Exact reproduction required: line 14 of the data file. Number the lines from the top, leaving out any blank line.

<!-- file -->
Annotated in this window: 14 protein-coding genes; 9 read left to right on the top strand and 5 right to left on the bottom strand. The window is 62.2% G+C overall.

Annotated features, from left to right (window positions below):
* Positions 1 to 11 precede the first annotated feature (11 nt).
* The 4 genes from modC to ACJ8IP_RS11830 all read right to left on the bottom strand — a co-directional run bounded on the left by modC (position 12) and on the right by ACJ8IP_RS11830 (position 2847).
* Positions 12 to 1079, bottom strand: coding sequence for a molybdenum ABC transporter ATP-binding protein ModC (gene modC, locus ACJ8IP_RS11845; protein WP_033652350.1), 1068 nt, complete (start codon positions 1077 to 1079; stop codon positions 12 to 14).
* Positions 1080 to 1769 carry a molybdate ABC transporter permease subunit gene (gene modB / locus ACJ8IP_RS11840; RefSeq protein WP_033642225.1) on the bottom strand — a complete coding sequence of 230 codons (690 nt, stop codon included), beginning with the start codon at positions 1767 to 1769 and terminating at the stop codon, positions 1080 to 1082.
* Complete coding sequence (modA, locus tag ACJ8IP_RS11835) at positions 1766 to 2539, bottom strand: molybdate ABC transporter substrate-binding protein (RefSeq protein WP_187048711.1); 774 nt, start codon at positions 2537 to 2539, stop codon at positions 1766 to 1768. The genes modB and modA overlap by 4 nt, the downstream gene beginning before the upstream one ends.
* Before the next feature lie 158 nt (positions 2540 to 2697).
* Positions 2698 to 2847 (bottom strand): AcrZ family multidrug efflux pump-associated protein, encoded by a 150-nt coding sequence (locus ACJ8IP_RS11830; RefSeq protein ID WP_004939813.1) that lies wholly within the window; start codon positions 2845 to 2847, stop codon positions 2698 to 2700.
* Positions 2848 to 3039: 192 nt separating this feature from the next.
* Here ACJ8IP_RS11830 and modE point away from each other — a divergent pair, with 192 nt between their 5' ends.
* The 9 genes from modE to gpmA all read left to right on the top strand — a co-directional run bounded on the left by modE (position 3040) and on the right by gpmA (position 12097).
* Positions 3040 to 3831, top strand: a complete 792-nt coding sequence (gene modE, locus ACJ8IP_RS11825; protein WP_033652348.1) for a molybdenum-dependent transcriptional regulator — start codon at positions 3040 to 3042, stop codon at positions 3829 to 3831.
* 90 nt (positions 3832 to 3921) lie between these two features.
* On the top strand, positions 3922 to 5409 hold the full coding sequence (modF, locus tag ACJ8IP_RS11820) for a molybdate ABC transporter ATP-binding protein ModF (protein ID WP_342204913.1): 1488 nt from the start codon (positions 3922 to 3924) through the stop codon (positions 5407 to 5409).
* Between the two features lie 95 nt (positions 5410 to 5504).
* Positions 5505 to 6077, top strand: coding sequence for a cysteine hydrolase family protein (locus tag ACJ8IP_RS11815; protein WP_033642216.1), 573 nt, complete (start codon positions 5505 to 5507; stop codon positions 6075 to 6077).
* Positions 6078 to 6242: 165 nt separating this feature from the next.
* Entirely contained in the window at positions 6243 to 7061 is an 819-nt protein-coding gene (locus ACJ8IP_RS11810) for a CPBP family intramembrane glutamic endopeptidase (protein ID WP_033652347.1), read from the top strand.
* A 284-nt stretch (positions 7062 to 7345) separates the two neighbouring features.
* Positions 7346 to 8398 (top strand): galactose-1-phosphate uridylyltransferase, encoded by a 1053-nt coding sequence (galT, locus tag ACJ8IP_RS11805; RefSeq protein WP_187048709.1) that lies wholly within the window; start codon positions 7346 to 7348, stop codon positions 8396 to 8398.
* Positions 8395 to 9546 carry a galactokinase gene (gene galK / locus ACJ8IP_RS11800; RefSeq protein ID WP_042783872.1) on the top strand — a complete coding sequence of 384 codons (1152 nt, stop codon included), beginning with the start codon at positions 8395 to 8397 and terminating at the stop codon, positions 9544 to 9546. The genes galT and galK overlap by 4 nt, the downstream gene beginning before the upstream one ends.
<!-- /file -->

* 90 nt (positions 3832 to 3921) lie between these two features.